2. The Blue Lagoonitar . . . despite it's odd appearance (I enjoy building odd instruments) this critter plays. Here's a video. The Blue Lagoonitar Video What we have here is a, 4-string, tenor, rectangular, resonator guitar featuring a cone cover that is in fact the mutilated hubcap of a 1961 Ford Falcon. It's painted with Rustoleum's finest "Lagoon Blue" gloss enamel, and the body is from whatever bits and pieces I found lying around the shop. If memory serves (and increasingly it doesn't) the instrument is mostly oak and poplar, The technical aspects of this blue reso are similar to most other such guitars, with the obvious exceptions being that this one is Rustoleum blue, rectangular, and has the aforementioned mutilated hubcap (not to mention a hand hammered tailpiece carefully crafted from 24-gauge sheet metal). Here are the deets: Scale: 25" scale • 15 frets to the body Body Size: 12" (and change) wide, 19" (and a smidge) long, 4" (and a drop) deep. Total Instrument Length: 42" (give or take) Sound Thingies: 9" resonator biscuit cone (Stew Mac house brand . . . no gravy with these biscuits . . . sorry) Cone Cover: 1961 Falcon (artistically mutilated with my $9, Harbor Freight angle grinder) Amplification: Internal Piezo Pickup with volume control (Not to be confused with a pizza pickup, which is what Papa John's offered before said Papa got himself banished. The piezo is encased in rubber cement and recessed in the the guitar's center stabilizer. Very little handling noise) Neck: Mostly oak . . . hand carved and filed to fit my hand (mostly because I didn't have your hand size). Steel reinforced ala the old Stellas. String Height at Zero Fret: 2.5 mm (or thereabouts) String Height at 12: 5mm (or so) Neck width at zero fret: 1.25" (close enough) Neck Width at body: 1.5" (or damned close to it) Weight: Roughly 1/6th that of my dog (about 7.5 lbs)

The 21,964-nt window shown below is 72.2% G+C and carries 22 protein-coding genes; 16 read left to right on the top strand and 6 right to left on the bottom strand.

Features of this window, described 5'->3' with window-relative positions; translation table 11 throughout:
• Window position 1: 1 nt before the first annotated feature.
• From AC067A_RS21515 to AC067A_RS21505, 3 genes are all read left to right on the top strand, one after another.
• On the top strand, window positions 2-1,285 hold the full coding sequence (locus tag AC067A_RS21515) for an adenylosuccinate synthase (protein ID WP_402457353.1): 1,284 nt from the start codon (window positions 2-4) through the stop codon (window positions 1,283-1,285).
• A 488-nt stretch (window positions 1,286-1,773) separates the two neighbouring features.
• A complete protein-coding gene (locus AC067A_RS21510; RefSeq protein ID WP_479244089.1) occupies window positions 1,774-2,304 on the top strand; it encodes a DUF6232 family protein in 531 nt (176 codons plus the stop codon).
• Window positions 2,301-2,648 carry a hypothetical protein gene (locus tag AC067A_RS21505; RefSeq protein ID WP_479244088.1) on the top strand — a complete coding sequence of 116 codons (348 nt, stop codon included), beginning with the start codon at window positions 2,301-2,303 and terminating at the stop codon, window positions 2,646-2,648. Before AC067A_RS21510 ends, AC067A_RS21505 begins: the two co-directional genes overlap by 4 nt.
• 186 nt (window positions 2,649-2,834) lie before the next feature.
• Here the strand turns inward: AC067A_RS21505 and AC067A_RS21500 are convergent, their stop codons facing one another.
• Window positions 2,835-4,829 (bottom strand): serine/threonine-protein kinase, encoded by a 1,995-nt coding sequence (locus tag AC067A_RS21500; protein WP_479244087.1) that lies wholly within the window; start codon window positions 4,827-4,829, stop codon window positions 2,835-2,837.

3. The Roasting Pan Resonator . . . a 3-string, resonator guitar handcrafted primarily from flotsam and jetsom discovered around the house and/or in some of southern Missouri's most discriminating junk emoriums (with the exception of cone, etc from Stew Mac). I'm including a video, should you wish to hear how the beast sounds. The Roasting Pan Resonator was built in my garage, with assistance from numerous spiders, roaches, and at least one lizard. I've built a couple hundred instruments over the years - some I sell, some I keep, and some I give away to friends/family. The only consistency found in all of them is that they're built out of odd things. THE DETAILS............................ • Body: Vintage Graniteware roasting pan . 12" wide by 18" long x 5" deep • Top: 22 gauge steel backed with 1/8" plywood. Fashioned with aviator snips and metal files • Tone Ring: Plywood rings routed out and glued together. Distance from top to bottom lip - 1 1/8" • Four internal soundposts connecting bottom of tone ring to back • 9" Stew Mac cone • 25" scale • Hand carved neck and peghead - handmade tailpiece • Finish . . . a disturbing number of cans of Rustoleum "hammer-forged" paint (over primer) Here's the Youtube video link . . . it was recorded with a PylePro Lavelier, clip-on mic (I think that set me back $9 . . . dammit) through a 5-Watt Vox mini-amp. Roasting Pan Resonator Video
  • Create New...